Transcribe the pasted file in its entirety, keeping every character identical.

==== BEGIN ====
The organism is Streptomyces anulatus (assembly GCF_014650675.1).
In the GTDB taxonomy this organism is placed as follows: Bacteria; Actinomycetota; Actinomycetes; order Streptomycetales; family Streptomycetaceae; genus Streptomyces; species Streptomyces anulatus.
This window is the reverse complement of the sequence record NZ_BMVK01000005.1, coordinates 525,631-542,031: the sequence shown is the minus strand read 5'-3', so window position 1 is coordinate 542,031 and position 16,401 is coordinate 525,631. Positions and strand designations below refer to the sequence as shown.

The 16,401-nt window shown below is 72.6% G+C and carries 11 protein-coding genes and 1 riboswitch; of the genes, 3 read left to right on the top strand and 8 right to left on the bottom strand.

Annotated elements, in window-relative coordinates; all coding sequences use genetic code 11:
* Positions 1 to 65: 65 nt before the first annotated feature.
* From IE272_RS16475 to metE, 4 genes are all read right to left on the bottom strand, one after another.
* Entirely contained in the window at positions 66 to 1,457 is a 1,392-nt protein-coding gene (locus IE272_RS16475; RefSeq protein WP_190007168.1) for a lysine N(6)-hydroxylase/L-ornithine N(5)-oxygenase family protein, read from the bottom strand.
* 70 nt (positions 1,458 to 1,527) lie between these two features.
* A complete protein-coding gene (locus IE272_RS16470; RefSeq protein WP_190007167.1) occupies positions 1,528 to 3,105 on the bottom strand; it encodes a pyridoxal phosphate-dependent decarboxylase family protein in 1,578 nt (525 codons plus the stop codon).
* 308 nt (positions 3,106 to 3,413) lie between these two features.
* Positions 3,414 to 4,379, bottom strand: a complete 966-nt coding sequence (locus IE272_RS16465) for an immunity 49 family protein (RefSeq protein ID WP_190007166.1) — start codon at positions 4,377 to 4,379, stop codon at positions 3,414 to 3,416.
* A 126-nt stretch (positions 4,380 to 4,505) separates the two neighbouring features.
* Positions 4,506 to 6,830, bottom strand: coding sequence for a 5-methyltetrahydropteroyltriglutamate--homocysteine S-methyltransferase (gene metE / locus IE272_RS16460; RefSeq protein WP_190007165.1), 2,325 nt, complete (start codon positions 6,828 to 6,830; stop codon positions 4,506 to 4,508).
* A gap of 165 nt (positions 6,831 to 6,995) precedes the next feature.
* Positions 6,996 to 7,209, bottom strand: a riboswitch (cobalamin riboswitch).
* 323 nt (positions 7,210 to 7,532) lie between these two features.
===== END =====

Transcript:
The organism is Streptomyces anulatus (assembly GCF_014650675.1).
In the GTDB taxonomy this organism is placed as follows: Bacteria; Actinomycetota; Actinomycetes; order Streptomycetales; family Streptomycetaceae; genus Streptomyces; species Streptomyces anulatus.
This window is the reverse complement of the sequence record NZ_BMVK01000005.1, coordinates 525,631-542,031: the sequence shown is the minus strand read 5'-3', so window position 1 is coordinate 542,031 and position 16,401 is coordinate 525,631. Positions and strand designations below refer to the sequence as shown.

The 16,401-nt window shown below is 72.6% G+C and carries 11 protein-coding genes and 1 riboswitch; of the genes, 3 read left to right on the top strand and 8 right to left on the bottom strand.

Annotated elements, in window-relative coordinates; all coding sequences use genetic code 11:
* Positions 1 to 65: 65 nt before the first annotated feature.
* From IE272_RS16475 to metE, 4 genes are all read right to left on the bottom strand, one after another.
* Entirely contained in the window at positions 66 to 1,457 is a 1,392-nt protein-coding gene (locus IE272_RS16475; RefSeq protein WP_190007168.1) for a lysine N(6)-hydroxylase/L-ornithine N(5)-oxygenase family protein, read from the bottom strand.
* 70 nt (positions 1,458 to 1,527) lie between these two features.
* A complete protein-coding gene (locus IE272_RS16470; RefSeq protein WP_190007167.1) occupies positions 1,528 to 3,105 on the bottom strand; it encodes a pyridoxal phosphate-dependent decarboxylase family protein in 1,578 nt (525 codons plus the stop codon).
* 308 nt (positions 3,106 to 3,413) lie between these two features.
* Positions 3,414 to 4,379, bottom strand: a complete 966-nt coding sequence (locus IE272_RS16465) for an immunity 49 family protein (RefSeq protein ID WP_190007166.1) — start codon at positions 4,377 to 4,379, stop codon at positions 3,414 to 3,416.
* A 126-nt stretch (positions 4,380 to 4,505) separates the two neighbouring features.
* Positions 4,506 to 6,830, bottom strand: coding sequence for a 5-methyltetrahydropteroyltriglutamate--homocysteine S-methyltransferase (gene metE / locus IE272_RS16460; RefSeq protein WP_190007165.1), 2,325 nt, complete (start codon positions 6,828 to 6,830; stop codon positions 4,506 to 4,508).
* A gap of 165 nt (positions 6,831 to 6,995) precedes the next feature.
* Positions 6,996 to 7,209, bottom strand: a riboswitch (cobalamin riboswitch).
* 323 nt (positions 7,210 to 7,532) lie between these two features.